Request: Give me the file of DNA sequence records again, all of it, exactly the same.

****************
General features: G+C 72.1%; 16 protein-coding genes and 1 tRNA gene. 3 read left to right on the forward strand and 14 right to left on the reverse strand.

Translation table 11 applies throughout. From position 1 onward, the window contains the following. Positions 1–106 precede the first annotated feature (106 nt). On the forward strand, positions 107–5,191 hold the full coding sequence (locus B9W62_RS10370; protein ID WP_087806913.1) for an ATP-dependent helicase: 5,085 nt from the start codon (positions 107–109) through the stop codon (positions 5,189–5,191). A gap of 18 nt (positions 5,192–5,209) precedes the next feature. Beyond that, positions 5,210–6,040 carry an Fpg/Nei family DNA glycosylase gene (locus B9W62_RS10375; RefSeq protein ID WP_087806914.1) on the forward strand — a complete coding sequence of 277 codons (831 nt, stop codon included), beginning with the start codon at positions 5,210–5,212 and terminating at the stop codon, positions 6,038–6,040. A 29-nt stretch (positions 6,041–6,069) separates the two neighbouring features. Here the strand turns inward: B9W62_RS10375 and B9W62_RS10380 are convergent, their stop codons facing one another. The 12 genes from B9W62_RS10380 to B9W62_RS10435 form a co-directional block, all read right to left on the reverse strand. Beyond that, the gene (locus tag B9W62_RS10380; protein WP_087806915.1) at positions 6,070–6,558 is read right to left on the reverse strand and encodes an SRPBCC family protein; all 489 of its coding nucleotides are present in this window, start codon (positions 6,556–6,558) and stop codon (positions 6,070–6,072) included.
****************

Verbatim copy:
General features: G+C 72.1%; 16 protein-coding genes and 1 tRNA gene. 3 read left to right on the forward strand and 14 right to left on the reverse strand.

Translation table 11 applies throughout. From position 1 onward, the window contains the following. Positions 1–106 precede the first annotated feature (106 nt). On the forward strand, positions 107–5,191 hold the full coding sequence (locus B9W62_RS10370; protein ID WP_087806913.1) for an ATP-dependent helicase: 5,085 nt from the start codon (positions 107–109) through the stop codon (positions 5,189–5,191). A gap of 18 nt (positions 5,192–5,209) precedes the next feature. Beyond that, positions 5,210–6,040 carry an Fpg/Nei family DNA glycosylase gene (locus B9W62_RS10375; RefSeq protein ID WP_087806914.1) on the forward strand — a complete coding sequence of 277 codons (831 nt, stop codon included), beginning with the start codon at positions 5,210–5,212 and terminating at the stop codon, positions 6,038–6,040. A 29-nt stretch (positions 6,041–6,069) separates the two neighbouring features. Here the strand turns inward: B9W62_RS10375 and B9W62_RS10380 are convergent, their stop codons facing one another. The 12 genes from B9W62_RS10380 to B9W62_RS10435 form a co-directional block, all read right to left on the reverse strand. Beyond that, the gene (locus tag B9W62_RS10380; protein WP_087806915.1) at positions 6,070–6,558 is read right to left on the reverse strand and encodes an SRPBCC family protein; all 489 of its coding nucleotides are present in this window, start codon (positions 6,556–6,558) and stop codon (positions 6,070–6,072) included.